Akzed on December 1, 2012 at 1:53 PM

If opposite-sex married couples are afforded special rights and benefits under state law, and at the same time prohibiting same-sex couples that same opportunity based on sexual orientation, then there is no equal protection.

JetBoy on December 1, 2012 at 11:53 AM

Not really.

You see, JetBoy, opposite-sex couples having sex with each other creates totally different issues than same-sex couples.

Opposite-sex couples create children, which have no legal identity and no means of supporting themselves; society grants the benefits of marriage to encourage and support the parents of those children to raise them, because children are recognized as a universal good to society.

You and your sex partners will never produce children, yet you demand the same subsidies that those who can receive.

Why should society subsidize two adults? You can work for yourself. The fact that you and your sex partners want to mooch off society using benefits that were never intended for you. That is all you are — a poor, pathetic, whiny mooch.

And before you start screaming about infertile and elderly couples, those people are biologically incapable, against their own will, of producing children.

When you state that being gay represents biological damage and that you are disabled, then you can make the argument. But since we know that gay-sex liberals like yourself, aka your hero Jim McGreevey, are more than capable of having sex with and marrying members of the opposite gender, then your choice not to do so becomes obvious.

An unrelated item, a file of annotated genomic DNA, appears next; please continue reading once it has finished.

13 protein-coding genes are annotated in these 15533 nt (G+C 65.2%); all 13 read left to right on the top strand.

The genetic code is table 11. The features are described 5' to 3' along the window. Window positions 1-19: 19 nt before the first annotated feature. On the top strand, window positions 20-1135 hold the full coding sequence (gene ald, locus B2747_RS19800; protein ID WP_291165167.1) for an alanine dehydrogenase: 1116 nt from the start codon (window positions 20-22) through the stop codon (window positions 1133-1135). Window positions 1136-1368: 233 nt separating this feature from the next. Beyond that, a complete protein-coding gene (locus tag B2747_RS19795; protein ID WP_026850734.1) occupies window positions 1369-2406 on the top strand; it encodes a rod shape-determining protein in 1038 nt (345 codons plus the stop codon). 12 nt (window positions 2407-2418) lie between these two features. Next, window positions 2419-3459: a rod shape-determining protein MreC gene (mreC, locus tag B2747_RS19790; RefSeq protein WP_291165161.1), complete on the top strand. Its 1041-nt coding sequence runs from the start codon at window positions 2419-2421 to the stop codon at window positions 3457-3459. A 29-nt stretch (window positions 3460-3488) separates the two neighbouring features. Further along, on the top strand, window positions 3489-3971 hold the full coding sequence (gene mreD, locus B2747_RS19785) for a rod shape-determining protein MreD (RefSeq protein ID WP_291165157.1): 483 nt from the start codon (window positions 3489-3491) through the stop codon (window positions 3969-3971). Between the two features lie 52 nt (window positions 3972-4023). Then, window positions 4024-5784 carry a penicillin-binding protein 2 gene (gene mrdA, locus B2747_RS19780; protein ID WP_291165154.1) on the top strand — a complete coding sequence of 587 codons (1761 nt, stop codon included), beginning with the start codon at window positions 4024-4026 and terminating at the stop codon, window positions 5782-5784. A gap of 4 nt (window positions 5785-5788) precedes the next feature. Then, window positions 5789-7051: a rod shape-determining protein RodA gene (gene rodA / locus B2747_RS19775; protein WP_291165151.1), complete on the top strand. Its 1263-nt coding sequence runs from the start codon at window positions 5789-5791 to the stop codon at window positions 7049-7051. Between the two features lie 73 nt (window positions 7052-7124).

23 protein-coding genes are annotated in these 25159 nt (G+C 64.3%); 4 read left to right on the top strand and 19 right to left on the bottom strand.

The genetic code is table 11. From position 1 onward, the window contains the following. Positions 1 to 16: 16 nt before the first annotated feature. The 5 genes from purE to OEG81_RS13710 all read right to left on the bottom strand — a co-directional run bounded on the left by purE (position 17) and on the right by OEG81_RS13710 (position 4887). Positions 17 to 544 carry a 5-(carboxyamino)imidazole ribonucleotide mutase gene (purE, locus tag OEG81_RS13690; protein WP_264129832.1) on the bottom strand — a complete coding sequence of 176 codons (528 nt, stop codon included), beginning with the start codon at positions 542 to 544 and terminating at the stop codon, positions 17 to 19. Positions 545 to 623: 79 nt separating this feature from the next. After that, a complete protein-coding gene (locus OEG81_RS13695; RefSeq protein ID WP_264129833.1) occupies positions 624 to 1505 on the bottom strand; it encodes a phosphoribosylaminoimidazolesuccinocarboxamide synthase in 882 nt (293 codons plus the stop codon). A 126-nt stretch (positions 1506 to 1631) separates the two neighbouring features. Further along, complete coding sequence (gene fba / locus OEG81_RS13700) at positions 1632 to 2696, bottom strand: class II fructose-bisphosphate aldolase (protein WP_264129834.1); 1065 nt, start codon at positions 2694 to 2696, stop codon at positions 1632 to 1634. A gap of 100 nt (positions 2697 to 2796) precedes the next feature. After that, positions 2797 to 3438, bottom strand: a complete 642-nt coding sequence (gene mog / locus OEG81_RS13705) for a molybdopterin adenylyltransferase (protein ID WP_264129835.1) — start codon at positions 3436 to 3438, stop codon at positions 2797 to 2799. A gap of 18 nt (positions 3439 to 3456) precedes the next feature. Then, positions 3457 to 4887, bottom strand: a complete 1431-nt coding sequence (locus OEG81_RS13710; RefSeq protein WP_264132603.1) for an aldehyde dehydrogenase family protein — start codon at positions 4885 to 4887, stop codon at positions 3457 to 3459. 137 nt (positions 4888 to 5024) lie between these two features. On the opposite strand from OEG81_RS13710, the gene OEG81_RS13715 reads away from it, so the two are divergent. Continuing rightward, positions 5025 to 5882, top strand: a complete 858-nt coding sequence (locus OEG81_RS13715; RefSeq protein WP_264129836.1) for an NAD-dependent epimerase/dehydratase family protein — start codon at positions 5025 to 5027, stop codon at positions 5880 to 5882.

northdallasthirty on December 1, 2012 at 1:56 PM

The funny part is that I don’t think the gay-sex liberals like AQlpha_Male and JetBoy have actually ever READ the Full Faith and Credit Clause.

Full Faith and Credit shall be given in each State to the public Acts, Records, and judicial Proceedings of every other State.

First part, easily undone: liberal states currently do not recognize concealed-carry permits from other states, which qualify nicely as acts and records. Indeed, when I moved from Texas to California, California refused to recognize my driver’s license as valid for issuance of a similar California license.

Therefore, gay-sex marriage supporters cannot argue that states have to recognize everything that another state does, and their Obama Party is shown to be hypocritical in claiming so.

The states are encouraged to, and may choose to recognize each others’ marriage laws, but they are not required to do so. Period.

And the second part:

And the Congress may by general Laws prescribe the Manner in which such Acts, Records and Proceedings shall be proved, and the Effect thereof.

In short, Congress has the power to make law determining what shall and shall not be required to be recognized by the states as marriage, and certainly has power to determine what the Federal government will determine is marriage; if it did not, then Utah would have been able to force the rest of the states to recognize polygamy AND get Federal benefits for polygamous unions.

Gays like JetBoy and Alpha_Male are merely throwing emotional temper tantrums. Once you realize they have no legal grounds for their fits, and on top of that are throwing them primarily because they are antireligious bigots, then their lies become much easier to expose.

Show your supposedly gay-sex-marriage supporting friends the words of the bigot Chai Feldblum, in which the bigot lesbian makes it clear that gays and lesbians OPPOSE religious freedom.

northdallasthirty on December 1, 2012 at 2:06 PM

Haha, better to just resolve myself to a life of unhappy crankiness like the typical Hot Air commenter or Fox News viewer then?

Alpha_Male on December 1, 2012 at 11:45 AM

You’re weak.

CW on December 1, 2012 at 3:25 PM

I mean, marriage has been redefined numerous times in the past, and in as many different ways as there are different religious faiths and different world cultures.